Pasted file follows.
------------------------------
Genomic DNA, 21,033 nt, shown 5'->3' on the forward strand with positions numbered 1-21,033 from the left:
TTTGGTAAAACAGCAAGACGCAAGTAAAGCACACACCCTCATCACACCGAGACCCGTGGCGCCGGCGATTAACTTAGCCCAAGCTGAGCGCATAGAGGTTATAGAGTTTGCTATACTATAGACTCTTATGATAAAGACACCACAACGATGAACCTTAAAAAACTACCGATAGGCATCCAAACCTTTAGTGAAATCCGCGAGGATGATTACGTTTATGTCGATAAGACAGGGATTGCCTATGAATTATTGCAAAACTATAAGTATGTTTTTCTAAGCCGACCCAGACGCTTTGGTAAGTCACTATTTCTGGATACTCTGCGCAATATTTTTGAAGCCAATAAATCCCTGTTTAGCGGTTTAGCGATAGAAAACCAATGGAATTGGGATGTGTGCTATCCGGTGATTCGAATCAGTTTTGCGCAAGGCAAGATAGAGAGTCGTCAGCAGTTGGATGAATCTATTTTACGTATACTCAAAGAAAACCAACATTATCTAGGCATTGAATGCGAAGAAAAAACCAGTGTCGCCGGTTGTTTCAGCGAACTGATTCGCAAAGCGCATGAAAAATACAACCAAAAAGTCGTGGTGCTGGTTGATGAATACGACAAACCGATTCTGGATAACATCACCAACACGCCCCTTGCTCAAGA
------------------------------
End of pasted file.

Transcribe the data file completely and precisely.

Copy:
Genomic DNA, 21,033 nt, shown 5'->3' on the forward strand with positions numbered 1-21,033 from the left:
TTTGGTAAAACAGCAAGACGCAAGTAAAGCACACACCCTCATCACACCGAGACCCGTGGCGCCGGCGATTAACTTAGCCCAAGCTGAGCGCATAGAGGTTATAGAGTTTGCTATACTATAGACTCTTATGATAAAGACACCACAACGATGAACCTTAAAAAACTACCGATAGGCATCCAAACCTTTAGTGAAATCCGCGAGGATGATTACGTTTATGTCGATAAGACAGGGATTGCCTATGAATTATTGCAAAACTATAAGTATGTTTTTCTAAGCCGACCCAGACGCTTTGGTAAGTCACTATTTCTGGATACTCTGCGCAATATTTTTGAAGCCAATAAATCCCTGTTTAGCGGTTTAGCGATAGAAAACCAATGGAATTGGGATGTGTGCTATCCGGTGATTCGAATCAGTTTTGCGCAAGGCAAGATAGAGAGTCGTCAGCAGTTGGATGAATCTATTTTACGTATACTCAAAGAAAACCAACATTATCTAGGCATTGAATGCGAAGAAAAAACCAGTGTCGCCGGTTGTTTCAGCGAACTGATTCGCAAAGCGCATGAAAAATACAACCAAAAAGTCGTGGTGCTGGTTGATGAATACGACAAACCGATTCTGGATAACATCACCAACACGCCCCTTGCTCAAGA